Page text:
I argue against this given the fact that it’s easy to overcome this aspect of coffee simply by hydrating properly before working out and throughout the day. As I mentioned it’s hard to compare coffee with other pre-workout supplements as the primary benefit of coffee is its caffeine content whereas the pre-workout supplements contain a blend of vitamins and nutrients designed to enhance workout performance.

That being said, the main ingredient in many pre-workout supplements is caffeine which begs the question of how beneficial the rest of the blend is in enhancing workout performance. I believe these benefits are minor and when you do a cost analysis of coffee versus other supplements we see they cost considerably more.

What do you think? Have you tried coffee or any pre-workout supplements and noticed a difference? Is the additional cost of a good pre-workout supplement really worth it? Let me know in the comments section below!

Brownie Oatmeal Cookies


2/3 cup whole wheat flour
1/3 cup sugar
1 cup quick cooking rolled oats
1/2 cup unsweetened cocoa powder
1 teaspoon baking powder
1/4 teaspoon salt, (optional)
1 each powdered egg substitute, (11/2 tsp. mixed with 3 TBS
1/3 cup corn syrup, light or dark (or substitute honey)
1 teaspoon vanilla

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  • Mix egg replacer, vanilla, and syrup. In separate bowl, mix dry
  • ingredients, make a well, add liquid and stir till moistened.
  • On a spritzed baking sheet, form approx. 2 dozen cookies.
  • Bake at 350F for about 10 minutes Cool on sheet/wire rack for 5/5 minutes.

Chewy Oatmeal Cookie


3/4 c Butter flavored Crisco
1 1/4 c Firmly packaged light brown
– sugar
1 Egg
1/3 c Milk
1 1/2 ts Vanilla
3 c Quaker (R) Quik Oats (not
– instant or old fashioned)
1 c All-purpose flour
1/2 ts Baking soda
1/2 ts Salt
1/4 ts Cinnamon
1 c Raisins
1 c Coarsely chopped Walnuts


  1. Heat oven to 375-degrees F. Grease baking sheet with Butter Flavor Crisco.
  2. Combine Butter Flavor Crisco, light brown sugar, egg, milk and vanilla in large bow.
  3. Beat at medium speed of electric mixer until well blended.
  4. Combine oats, flour, baking soda, salt and cinnamon. Mix into creamed mixture at low speed just until blended.
  5. Stir in raisins and nuts. Drop rounded tablespoonfuls of dough 2 incheds apart onto paking sheet.
  6. Bake at 375-degree for 10 to 12 minutes, or until lightly browned. Cool 2 minutes on baking sheet.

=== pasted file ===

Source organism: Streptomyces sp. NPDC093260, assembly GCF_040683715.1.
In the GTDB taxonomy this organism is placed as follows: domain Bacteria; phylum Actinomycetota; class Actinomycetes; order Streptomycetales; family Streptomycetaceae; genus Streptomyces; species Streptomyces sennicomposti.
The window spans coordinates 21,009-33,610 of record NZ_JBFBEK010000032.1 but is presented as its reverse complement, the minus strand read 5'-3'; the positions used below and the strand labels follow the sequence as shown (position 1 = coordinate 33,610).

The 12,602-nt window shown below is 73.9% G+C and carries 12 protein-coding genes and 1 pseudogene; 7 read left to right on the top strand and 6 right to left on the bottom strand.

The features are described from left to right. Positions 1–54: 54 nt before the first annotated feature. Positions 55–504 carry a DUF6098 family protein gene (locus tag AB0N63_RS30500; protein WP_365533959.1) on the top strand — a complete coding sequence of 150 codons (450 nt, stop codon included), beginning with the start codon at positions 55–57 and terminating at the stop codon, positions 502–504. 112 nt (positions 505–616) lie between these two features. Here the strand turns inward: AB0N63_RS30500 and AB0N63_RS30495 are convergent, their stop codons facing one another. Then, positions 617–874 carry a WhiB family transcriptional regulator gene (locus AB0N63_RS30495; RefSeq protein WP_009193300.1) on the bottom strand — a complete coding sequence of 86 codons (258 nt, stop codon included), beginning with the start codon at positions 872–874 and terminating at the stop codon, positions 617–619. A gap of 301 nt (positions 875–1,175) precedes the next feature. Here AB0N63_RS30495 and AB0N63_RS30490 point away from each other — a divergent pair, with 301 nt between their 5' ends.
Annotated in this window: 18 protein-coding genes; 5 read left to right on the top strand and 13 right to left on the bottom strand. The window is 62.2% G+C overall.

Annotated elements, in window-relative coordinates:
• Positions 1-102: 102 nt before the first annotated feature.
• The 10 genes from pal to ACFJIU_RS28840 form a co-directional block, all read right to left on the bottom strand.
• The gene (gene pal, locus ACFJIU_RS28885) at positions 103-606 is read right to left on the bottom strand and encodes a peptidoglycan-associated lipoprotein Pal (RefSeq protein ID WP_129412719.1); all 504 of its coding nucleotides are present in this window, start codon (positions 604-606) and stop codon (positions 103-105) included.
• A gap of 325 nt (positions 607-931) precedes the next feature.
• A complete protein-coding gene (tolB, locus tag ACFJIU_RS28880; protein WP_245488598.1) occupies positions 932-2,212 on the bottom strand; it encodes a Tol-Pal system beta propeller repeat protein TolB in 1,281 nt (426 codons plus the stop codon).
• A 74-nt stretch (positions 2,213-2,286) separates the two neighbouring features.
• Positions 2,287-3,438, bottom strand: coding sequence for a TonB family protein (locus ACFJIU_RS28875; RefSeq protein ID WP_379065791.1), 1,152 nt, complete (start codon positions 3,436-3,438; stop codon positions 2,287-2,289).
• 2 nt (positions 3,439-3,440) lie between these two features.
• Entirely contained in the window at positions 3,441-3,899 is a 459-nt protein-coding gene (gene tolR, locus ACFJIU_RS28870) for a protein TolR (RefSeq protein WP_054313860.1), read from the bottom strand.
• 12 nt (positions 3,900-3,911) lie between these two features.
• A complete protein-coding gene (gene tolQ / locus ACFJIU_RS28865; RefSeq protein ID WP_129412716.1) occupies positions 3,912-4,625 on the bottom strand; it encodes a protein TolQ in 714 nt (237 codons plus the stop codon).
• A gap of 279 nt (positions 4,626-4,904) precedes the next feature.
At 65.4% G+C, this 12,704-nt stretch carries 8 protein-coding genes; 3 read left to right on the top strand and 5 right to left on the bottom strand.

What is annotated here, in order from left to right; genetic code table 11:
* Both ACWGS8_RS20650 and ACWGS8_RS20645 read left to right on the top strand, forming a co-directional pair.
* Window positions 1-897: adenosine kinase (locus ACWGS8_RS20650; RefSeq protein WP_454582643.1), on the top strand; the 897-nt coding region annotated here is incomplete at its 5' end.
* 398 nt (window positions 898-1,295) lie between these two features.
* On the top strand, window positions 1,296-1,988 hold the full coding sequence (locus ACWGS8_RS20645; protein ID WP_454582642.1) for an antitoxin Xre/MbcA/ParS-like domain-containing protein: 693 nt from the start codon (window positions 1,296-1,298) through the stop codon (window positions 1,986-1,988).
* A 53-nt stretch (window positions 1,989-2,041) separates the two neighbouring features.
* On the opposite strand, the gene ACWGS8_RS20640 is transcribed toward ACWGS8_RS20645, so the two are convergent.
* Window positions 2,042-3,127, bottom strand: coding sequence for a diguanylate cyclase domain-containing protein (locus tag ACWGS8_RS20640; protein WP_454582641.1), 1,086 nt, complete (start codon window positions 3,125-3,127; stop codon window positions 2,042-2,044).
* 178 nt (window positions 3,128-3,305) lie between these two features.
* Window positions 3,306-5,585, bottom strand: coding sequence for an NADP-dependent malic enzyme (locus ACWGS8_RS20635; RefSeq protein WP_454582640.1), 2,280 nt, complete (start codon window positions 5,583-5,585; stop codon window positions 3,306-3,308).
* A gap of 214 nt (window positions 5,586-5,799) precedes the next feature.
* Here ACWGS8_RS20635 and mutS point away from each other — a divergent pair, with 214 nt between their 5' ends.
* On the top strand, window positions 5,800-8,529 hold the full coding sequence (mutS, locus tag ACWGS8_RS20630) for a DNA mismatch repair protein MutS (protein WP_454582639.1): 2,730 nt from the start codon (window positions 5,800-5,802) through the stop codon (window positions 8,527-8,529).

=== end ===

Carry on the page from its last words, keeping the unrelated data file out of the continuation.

7. Remove to kitchen counter. About 2 1/2 dozen cookies.

Double Chocolate Oatmeal Cookie


1 1/2 c Sugar
1 c Margarine; softened
1 Egg
1/4 c Water
1 ts Vanilla
1 1/4 c All-purpose flour
1/3 c Cocoa
1/2 ts Baking soda
1/2 ts Salt
3 c Quick-cooking oats
6 oz Semisweet chocolate chips


  1. Heat oven to 350 degreeF. Mix sugar, margarine, egg, water and vanilla.
  2. Stir in remaining ingredients. Drop dough by rounded teaspoonfuls about 2 inches apart onto ungreased cookie sheet.
  3. Bake until almost no indentation remains when touched, 10 to 12 minutes. Immediately remove from cookie sheet.
  4. About 5 1/2 dozen cookies.

Cranberry-Oatmeal Cookies


1 cup Flour
1 teaspoon Baking powder
1/2 teaspoon Cinnamon
1/4 teaspoon Nutmeg
1/2 cup Butter or margarine
3/4 cup Brown sugar
1 Egg
1/4 cup Milk
1 teaspoon Orange peel — shredded
1 1/2 cups Oatmeal
3/4 cup Cranberries — chopped
1/4 cup Walnuts — chopped
1 cup Powdered sugar
1/2 teaspoon Orange peel — shredded
1/4 teaspoon Vanilla
Orange juice


  1. Stir together flour, baking powder, cinnamon, and nutmeg. In a large mixer bowl beat butter or margarine till softened.
  2. Add brown sugar and beat till fluffy.
  3. Add egg, milk, and orange peel and beat well. Add flour mixture and beat till well mixed.
  4. Stir in oats, cranberries and nuts.
  5. Drop by rounded tablespoons onto a greased cookie sheet. Bake in a 375* oven for 10-12 minutes or till done.
  6. Remove and cool. Dip tops of cookies in orange icing to coat.

Chewy Fig Oatmeal Cookies


1/4 c Brown sugar, firmly packed
1/2 c Honey
1/3 c Dried figs, ground & packed
2/3 c Margarine or butter
6 tb Egg substitute — -OR-
2 -Eggs
1 t Baking soda
1/2 ts Salt
1/2 ts Cinnamon
1/2 ts Vanilla
2 tb Dried figs, ground
1/4 ts Nutmeg
1 1/2 c All-purpose flour
1 1/3 c Quick rolled oatmeal
1/2 c Nuts, finely ground (opt.)


  1. In a large bowl, beat brown sugar, honey, a first quantity of figs and margarine until creamy, about 3-5 minutes.
  2. Add eggs to creamed ingredients and mix until well blended. In a separate bowl, blend baking soda, salt, cinnamon, vanilla, remaining figs, and nutmeg thoroughly, and add to creamed mixture.
  3. Add flour, oatmeal, and nuts (optional) and mix 2 minutes on low speed, then 3 minutes on medium speed.
  4. Drop by teaspoonfuls on greased cookie sheet and bake at 350 F for 10 to 15 minutes according to the preference of softer or crunchier cookies.